12. Roberts AD, Sett S, Leblanc J, Sanatani S.An alternate technique to pacing in complex congenital heart disease: Assessment of the left thoracotomy approach. Can J Cardiol. 2006; 22: 481-4.

13. Ovsyshcher E, Hayes DL, Furman S. Dual-Chamber Pacing Is Superior to Ventricular Pacing. Circulation. 1998; 97: 2368-70.

14. DeLeon SY, Ilbawi MN, Idriss FS. Pacemaker implantation in infants and children: a simplified approach. Ann Thorac Surg. 1980; 30: 599-601.

15. Robertson JM, Laks H. A new technique for permanent pacemaker implantation in infants and children. Ann Thorac Surg. 1987; 44:209-11.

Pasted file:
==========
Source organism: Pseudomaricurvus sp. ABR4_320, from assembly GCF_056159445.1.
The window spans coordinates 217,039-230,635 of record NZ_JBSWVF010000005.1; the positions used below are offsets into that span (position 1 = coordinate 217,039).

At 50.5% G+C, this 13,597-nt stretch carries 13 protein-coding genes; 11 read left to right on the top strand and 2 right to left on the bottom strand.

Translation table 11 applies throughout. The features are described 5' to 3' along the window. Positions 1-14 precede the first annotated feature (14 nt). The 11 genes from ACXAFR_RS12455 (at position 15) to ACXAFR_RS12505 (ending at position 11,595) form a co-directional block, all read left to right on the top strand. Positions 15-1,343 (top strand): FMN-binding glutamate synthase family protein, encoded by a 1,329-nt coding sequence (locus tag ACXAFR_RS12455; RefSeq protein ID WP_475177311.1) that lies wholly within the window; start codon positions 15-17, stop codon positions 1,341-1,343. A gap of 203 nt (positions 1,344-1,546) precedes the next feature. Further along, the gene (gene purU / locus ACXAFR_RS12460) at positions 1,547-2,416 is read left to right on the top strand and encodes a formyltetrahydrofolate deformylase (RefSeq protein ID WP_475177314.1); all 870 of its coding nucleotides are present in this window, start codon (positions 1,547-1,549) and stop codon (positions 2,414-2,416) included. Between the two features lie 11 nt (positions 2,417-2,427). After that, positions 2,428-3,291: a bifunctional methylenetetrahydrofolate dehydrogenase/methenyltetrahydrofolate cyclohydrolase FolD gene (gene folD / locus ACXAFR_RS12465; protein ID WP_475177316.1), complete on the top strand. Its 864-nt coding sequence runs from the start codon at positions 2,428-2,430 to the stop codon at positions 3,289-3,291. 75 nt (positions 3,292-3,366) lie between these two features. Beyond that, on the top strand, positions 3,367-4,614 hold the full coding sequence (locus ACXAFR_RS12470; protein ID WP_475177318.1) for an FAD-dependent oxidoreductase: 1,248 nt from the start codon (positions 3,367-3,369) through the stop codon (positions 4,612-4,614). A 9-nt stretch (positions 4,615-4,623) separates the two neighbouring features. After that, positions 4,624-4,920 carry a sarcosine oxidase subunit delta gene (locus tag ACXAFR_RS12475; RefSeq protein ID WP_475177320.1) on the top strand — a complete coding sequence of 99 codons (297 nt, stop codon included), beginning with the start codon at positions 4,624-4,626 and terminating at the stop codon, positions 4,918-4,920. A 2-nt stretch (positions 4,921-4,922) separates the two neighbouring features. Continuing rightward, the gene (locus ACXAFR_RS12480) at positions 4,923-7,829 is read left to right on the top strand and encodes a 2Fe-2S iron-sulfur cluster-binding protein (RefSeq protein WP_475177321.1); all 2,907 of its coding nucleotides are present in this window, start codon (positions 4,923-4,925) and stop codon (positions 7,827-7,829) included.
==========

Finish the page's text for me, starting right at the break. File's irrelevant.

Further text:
16. Stewart S. Placement of the sutureless epicardial pacemaker lead by the subxiphoid approach. Ann Thorac Surg. 1974; 18:308-13.

17. Cohen MI, Bush DM, Vetter VL, Tanel RE, Wieand TS, Gaynor JW, et al. Permanent epicardial pacing in pediatric patients. Circulation. 2001; 103:2585-90.

18. Benrey J, Gillette PC, Nasrallah AT, Hallman GL. Permanent pacemaker implantation in infants, children, and adolescents. Long-term follow-up. Circulation. 1976; 53:245-8.
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Publication:Journal of Pakistan Medical Association
Article Type:Report
Date:Aug 31, 2019